Written and directed by Andrea Bagney, after living in London for several years, Ramona and her boyfriend Nico, return to Madrid where she hopes to re-start her acting career. The evening before her first audition she meets Bruno, an older man. The following day, at the audition, she discovers that Bruno is the director of the film. Starring: Lourdes Hernández, Bruno Lastra and Francesco Carril.
It’s not hard to see why Ramona would be immediately compared to the work of Greta Gerwig, it is undeniably reminiscent of Frances Ha but it also holds a huge Spanish spirit. The atmosphere it creates, the pacing and the energy also feel comparable to Pedro Almódovar, whose films always contain effervescent, relentless and unstoppable women. It’s like a parallel to the manic pixie girl, Ramona is uncontainable and flighty but presented in a way which takes hold of her own sexuality, rather than leaning on the male gaze.
That’s one of the great things that Andrea Bagney does with Ramona, she creates a strong perspective through the eyes of her protagonist. Akin to a modern take on classical romances like Roman Holiday, it holds that air of instant connection and fate. It’s a style that we’re often missing in today’s landscape, Bagney has demonstrated a better handle on the modern romance than almost all recent examples. Similar to what Jacques Audiard achieved with Paris, 13th District but with a bigger focus on comedy.
It’s not a laugh out loud sense of humour, it’s a gradually charming you completely off your feet style. It’s quick-witted with a touch of quirky, that constant barrage of dialogue has the typical endearing, challenging sarcasm and intelligence to it. A blissfully argumentative nature which you can’t look away from, waiting to see who’ll get the last word and how long it will take for the conflict to turn to affection. Choosing that monochrome aesthetic sharpens everything, it’s suave, confident and textured. Then layering that with a mix of colour in certain scenes to work alongside a change of tone is fantastic, it gives you a glance of all those extra details you were missing and that’s all you need.
Of course, none of that would work without a brilliant performance to guide all of that romance and charm, enter Lourdes Hernández. Hernández gives an engaging, fun and enchantingly flawed portrayal of Ramona. She’s bursting with energy but also massively hesitant about making decisions and is dealing with all the insecurities any woman feels. It’s a quintessential blend of characteristics which you’ll find in beloved independent cinema but it’s also unique to the character. That may sound contradictory but it’s true, it brings out that feeling of characters you know and love but never feels unoriginal.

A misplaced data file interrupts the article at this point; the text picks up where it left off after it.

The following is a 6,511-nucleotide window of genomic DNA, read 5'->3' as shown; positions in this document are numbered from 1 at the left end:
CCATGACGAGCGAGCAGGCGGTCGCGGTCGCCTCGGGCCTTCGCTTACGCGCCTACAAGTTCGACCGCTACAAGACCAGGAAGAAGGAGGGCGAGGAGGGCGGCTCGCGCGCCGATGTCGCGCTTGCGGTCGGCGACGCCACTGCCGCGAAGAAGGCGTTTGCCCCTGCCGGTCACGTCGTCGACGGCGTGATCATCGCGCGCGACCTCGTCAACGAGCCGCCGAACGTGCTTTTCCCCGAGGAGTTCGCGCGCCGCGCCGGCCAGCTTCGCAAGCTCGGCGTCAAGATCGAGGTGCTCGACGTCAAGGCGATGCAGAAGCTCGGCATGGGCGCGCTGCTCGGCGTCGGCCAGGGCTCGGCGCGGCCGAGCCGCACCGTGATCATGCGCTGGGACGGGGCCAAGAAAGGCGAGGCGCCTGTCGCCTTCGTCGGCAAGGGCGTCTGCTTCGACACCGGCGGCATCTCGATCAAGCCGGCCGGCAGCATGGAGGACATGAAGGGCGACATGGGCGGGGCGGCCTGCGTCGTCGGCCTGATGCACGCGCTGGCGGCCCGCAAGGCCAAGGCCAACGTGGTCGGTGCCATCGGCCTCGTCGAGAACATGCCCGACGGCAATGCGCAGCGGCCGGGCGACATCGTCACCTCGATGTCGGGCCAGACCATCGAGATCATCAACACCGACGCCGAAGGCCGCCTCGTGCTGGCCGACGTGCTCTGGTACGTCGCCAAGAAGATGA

Bruno Lastra is absolutely incessant as Bruno, his immediate commitment and almost obsessive like perception of fate is both sweet and slightly unnerving, in a good way. It’s another hark back to the classic romances in love at first sight and undeniable paths that have been laid in front of you. Whereas Francesco Carril gives us the stability in this story, he’s the reliable, constant and adoring partner. He creates the safety net for Ramona, this is not a story about an affair, it’s about connections and building a future for yourself. She’s set down a path where she can either stay with what she knows and what’s comfortable or take a chance.
Ramona is another rare example of how modern romances should be done. It takes from the classic and modern schools of romantic cinema to create something both refreshing and familiar. It’s fast paced with a superb about of personality, the monochrome aesthetic is almost hypnotic in how satisfying it is to watch. Lourdes Hernández leads the way with an impressive blend of confidence and insecurity, it’s frantic yet somehow sensible, her energy can be entirely all over the place and make perfect sense at the same time. Put simply, it’s enormously charming and an absolute joy to watch. It’s almost hard to believe that this is Andrea Bagney’s first feature.